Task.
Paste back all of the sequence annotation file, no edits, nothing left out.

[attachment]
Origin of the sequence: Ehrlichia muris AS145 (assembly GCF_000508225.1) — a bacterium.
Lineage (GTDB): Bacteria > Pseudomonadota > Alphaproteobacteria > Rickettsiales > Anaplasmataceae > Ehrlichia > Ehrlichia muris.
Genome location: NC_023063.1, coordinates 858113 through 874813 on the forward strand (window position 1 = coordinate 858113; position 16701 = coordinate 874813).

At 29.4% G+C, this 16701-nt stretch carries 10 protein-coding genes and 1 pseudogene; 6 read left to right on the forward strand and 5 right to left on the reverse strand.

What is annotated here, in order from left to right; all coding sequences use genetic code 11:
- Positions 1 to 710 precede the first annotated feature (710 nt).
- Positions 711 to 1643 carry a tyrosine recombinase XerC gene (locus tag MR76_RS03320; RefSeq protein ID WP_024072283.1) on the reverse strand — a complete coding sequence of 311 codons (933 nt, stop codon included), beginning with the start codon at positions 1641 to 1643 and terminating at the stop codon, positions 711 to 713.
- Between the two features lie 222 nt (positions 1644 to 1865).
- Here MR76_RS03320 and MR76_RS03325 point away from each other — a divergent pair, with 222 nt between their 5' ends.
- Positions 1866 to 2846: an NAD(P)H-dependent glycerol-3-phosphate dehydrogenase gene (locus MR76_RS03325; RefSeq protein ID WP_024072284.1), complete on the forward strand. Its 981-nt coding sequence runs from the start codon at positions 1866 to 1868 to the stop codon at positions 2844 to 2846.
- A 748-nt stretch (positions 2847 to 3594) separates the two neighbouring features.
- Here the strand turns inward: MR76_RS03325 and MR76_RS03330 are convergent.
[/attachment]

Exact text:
Origin of the sequence: Ehrlichia muris AS145 (assembly GCF_000508225.1) — a bacterium.
Lineage (GTDB): Bacteria > Pseudomonadota > Alphaproteobacteria > Rickettsiales > Anaplasmataceae > Ehrlichia > Ehrlichia muris.
Genome location: NC_023063.1, coordinates 858113 through 874813 on the forward strand (window position 1 = coordinate 858113; position 16701 = coordinate 874813).

At 29.4% G+C, this 16701-nt stretch carries 10 protein-coding genes and 1 pseudogene; 6 read left to right on the forward strand and 5 right to left on the reverse strand.

What is annotated here, in order from left to right; all coding sequences use genetic code 11:
- Positions 1 to 710 precede the first annotated feature (710 nt).
- Positions 711 to 1643 carry a tyrosine recombinase XerC gene (locus tag MR76_RS03320; RefSeq protein ID WP_024072283.1) on the reverse strand — a complete coding sequence of 311 codons (933 nt, stop codon included), beginning with the start codon at positions 1641 to 1643 and terminating at the stop codon, positions 711 to 713.
- Between the two features lie 222 nt (positions 1644 to 1865).
- Here MR76_RS03320 and MR76_RS03325 point away from each other — a divergent pair, with 222 nt between their 5' ends.
- Positions 1866 to 2846: an NAD(P)H-dependent glycerol-3-phosphate dehydrogenase gene (locus MR76_RS03325; RefSeq protein ID WP_024072284.1), complete on the forward strand. Its 981-nt coding sequence runs from the start codon at positions 1866 to 1868 to the stop codon at positions 2844 to 2846.
- A 748-nt stretch (positions 2847 to 3594) separates the two neighbouring features.
- Here the strand turns inward: MR76_RS03325 and MR76_RS03330 are convergent.